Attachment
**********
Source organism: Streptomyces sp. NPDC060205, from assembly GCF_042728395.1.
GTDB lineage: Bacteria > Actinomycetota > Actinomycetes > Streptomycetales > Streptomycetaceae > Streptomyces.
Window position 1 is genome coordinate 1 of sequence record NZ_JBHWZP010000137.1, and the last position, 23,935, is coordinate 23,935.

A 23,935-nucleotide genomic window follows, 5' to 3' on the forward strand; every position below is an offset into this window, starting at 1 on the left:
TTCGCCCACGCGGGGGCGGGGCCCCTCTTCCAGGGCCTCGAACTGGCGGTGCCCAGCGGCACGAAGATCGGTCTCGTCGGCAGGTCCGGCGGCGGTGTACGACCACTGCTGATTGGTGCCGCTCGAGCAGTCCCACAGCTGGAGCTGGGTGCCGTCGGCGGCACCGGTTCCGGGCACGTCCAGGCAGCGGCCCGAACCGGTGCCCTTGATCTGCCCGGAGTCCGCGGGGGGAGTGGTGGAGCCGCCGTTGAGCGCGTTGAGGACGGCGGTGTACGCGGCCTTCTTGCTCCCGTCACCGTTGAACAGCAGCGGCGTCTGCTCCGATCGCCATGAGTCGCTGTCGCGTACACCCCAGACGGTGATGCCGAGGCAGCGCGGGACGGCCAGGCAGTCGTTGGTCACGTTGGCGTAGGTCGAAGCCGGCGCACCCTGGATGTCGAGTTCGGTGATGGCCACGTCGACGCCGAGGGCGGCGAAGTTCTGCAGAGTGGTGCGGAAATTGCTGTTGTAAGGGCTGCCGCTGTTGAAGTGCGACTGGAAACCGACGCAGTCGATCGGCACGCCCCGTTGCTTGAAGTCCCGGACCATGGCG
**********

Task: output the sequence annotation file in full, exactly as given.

Source organism: Streptomyces sp. NPDC060205, from assembly GCF_042728395.1.
GTDB lineage: Bacteria > Actinomycetota > Actinomycetes > Streptomycetales > Streptomycetaceae > Streptomyces.
Window position 1 is genome coordinate 1 of sequence record NZ_JBHWZP010000137.1, and the last position, 23,935, is coordinate 23,935.

A 23,935-nucleotide genomic window follows, 5' to 3' on the forward strand; every position below is an offset into this window, starting at 1 on the left:
TTCGCCCACGCGGGGGCGGGGCCCCTCTTCCAGGGCCTCGAACTGGCGGTGCCCAGCGGCACGAAGATCGGTCTCGTCGGCAGGTCCGGCGGCGGTGTACGACCACTGCTGATTGGTGCCGCTCGAGCAGTCCCACAGCTGGAGCTGGGTGCCGTCGGCGGCACCGGTTCCGGGCACGTCCAGGCAGCGGCCCGAACCGGTGCCCTTGATCTGCCCGGAGTCCGCGGGGGGAGTGGTGGAGCCGCCGTTGAGCGCGTTGAGGACGGCGGTGTACGCGGCCTTCTTGCTCCCGTCACCGTTGAACAGCAGCGGCGTCTGCTCCGATCGCCATGAGTCGCTGTCGCGTACACCCCAGACGGTGATGCCGAGGCAGCGCGGGACGGCCAGGCAGTCGTTGGTCACGTTGGCGTAGGTCGAAGCCGGCGCACCCTGGATGTCGAGTTCGGTGATGGCCACGTCGACGCCGAGGGCGGCGAAGTTCTGCAGAGTGGTGCGGAAATTGCTGTTGTAAGGGCTGCCGCTGTTGAAGTGCGACTGGAAACCGACGCAGTCGATCGGCACGCCCCGTTGCTTGAAGTCCCGGACCATGGCG